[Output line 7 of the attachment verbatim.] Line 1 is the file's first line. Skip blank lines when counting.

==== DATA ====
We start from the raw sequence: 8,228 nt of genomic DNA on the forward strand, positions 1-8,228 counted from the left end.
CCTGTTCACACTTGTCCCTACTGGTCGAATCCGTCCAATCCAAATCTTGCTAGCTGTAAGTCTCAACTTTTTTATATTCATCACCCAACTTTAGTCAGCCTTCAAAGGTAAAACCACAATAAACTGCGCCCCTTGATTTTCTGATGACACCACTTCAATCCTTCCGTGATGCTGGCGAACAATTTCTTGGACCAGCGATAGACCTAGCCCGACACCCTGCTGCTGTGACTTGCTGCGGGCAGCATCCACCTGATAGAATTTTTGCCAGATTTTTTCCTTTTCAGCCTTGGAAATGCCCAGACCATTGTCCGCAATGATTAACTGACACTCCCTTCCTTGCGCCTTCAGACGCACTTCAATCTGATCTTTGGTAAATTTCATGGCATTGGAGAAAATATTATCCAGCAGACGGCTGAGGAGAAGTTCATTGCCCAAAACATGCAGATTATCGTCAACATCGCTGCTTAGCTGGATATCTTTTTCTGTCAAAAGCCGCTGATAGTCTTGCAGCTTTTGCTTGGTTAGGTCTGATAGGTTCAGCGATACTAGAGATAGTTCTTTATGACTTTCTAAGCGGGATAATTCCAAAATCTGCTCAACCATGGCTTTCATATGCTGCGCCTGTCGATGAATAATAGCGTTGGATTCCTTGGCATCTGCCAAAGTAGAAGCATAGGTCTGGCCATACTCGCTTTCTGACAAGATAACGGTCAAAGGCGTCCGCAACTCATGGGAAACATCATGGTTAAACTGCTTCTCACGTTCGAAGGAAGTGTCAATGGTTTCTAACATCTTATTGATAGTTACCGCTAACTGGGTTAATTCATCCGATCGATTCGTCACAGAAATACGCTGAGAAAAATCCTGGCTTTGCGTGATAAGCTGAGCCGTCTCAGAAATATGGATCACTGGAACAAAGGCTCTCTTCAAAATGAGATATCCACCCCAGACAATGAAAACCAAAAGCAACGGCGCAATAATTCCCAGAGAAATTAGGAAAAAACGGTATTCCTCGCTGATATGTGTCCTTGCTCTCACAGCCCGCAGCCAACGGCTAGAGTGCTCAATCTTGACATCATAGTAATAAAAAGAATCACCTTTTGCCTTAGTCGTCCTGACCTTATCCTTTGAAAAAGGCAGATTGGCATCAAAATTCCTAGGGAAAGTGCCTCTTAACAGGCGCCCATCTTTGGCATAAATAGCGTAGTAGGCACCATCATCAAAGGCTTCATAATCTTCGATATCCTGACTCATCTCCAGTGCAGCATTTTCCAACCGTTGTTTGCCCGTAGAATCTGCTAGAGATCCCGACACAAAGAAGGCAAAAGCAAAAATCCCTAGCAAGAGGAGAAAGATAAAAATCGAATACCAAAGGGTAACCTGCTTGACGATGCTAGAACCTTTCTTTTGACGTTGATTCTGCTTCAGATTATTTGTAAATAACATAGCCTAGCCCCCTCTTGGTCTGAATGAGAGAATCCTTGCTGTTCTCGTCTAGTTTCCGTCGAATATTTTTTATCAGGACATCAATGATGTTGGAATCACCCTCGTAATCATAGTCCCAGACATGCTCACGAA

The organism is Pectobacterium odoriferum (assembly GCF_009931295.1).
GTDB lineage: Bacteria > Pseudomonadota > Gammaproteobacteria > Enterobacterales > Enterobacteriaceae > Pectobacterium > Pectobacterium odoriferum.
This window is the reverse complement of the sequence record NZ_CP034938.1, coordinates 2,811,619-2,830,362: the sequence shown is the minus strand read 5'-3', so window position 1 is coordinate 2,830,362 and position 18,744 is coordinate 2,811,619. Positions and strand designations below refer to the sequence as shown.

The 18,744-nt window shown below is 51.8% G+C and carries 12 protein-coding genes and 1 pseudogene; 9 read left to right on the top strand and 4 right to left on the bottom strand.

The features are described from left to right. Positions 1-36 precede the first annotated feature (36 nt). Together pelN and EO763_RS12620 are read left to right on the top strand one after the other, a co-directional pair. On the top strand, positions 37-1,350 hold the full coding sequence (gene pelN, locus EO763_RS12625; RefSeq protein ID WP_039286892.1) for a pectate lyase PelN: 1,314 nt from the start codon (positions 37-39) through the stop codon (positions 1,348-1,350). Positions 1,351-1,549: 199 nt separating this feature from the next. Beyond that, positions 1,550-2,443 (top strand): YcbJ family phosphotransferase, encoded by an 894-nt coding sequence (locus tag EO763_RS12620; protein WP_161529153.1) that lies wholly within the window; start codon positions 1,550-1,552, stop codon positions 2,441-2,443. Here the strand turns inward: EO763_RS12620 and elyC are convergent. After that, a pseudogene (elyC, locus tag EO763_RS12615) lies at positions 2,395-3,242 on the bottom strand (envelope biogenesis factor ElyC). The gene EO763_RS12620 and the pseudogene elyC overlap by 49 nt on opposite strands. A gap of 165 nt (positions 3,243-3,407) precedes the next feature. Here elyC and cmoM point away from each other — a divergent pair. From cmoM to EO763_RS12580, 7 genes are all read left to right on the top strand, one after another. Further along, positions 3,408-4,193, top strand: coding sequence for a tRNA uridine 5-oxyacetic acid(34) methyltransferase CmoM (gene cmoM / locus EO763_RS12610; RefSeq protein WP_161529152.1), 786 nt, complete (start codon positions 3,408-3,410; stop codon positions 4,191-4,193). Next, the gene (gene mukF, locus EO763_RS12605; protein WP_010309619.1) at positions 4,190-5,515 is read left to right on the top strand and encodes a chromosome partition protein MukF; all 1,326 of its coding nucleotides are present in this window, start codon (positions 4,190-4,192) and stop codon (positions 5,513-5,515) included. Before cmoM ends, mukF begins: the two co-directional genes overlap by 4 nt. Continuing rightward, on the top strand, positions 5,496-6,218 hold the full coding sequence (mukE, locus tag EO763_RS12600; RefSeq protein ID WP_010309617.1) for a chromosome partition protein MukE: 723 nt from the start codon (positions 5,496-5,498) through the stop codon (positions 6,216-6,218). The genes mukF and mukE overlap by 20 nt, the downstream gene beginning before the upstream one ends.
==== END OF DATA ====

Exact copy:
The features are described from left to right. Positions 1-36 precede the first annotated feature (36 nt). Together pelN and EO763_RS12620 are read left to right on the top strand one after the other, a co-directional pair. On the top strand, positions 37-1,350 hold the full coding sequence (gene pelN, locus EO763_RS12625; RefSeq protein ID WP_039286892.1) for a pectate lyase PelN: 1,314 nt from the start codon (positions 37-39) through the stop codon (positions 1,348-1,350). Positions 1,351-1,549: 199 nt separating this feature from the next. Beyond that, positions 1,550-2,443 (top strand): YcbJ family phosphotransferase, encoded by an 894-nt coding sequence (locus tag EO763_RS12620; protein WP_161529153.1) that lies wholly within the window; start codon positions 1,550-1,552, stop codon positions 2,441-2,443. Here the strand turns inward: EO763_RS12620 and elyC are convergent. After that, a pseudogene (elyC, locus tag EO763_RS12615) lies at positions 2,395-3,242 on the bottom strand (envelope biogenesis factor ElyC). The gene EO763_RS12620 and the pseudogene elyC overlap by 49 nt on opposite strands. A gap of 165 nt (positions 3,243-3,407) precedes the next feature. Here elyC and cmoM point away from each other — a divergent pair. From cmoM to EO763_RS12580, 7 genes are all read left to right on the top strand, one after another. Further along, positions 3,408-4,193, top strand: coding sequence for a tRNA uridine 5-oxyacetic acid(34) methyltransferase CmoM (gene cmoM / locus EO763_RS12610; RefSeq protein WP_161529152.1), 786 nt, complete (start codon positions 3,408-3,410; stop codon positions 4,191-4,193). Next, the gene (gene mukF, locus EO763_RS12605; protein WP_010309619.1) at positions 4,190-5,515 is read left to right on the top strand and encodes a chromosome partition protein MukF; all 1,326 of its coding nucleotides are present in this window, start codon (positions 4,190-4,192) and stop codon (positions 5,513-5,515) included. Before cmoM ends, mukF begins: the two co-directional genes overlap by 4 nt. Continuing rightward, on the top strand, positions 5,496-6,218 hold the full coding sequence (mukE, locus tag EO763_RS12600; RefSeq protein ID WP_010309617.1) for a chromosome partition protein MukE: 723 nt from the start codon (positions 5,496-5,498) through the stop codon (positions 6,216-6,218). The genes mukF and mukE overlap by 20 nt, the downstream gene beginning before the upstream one ends.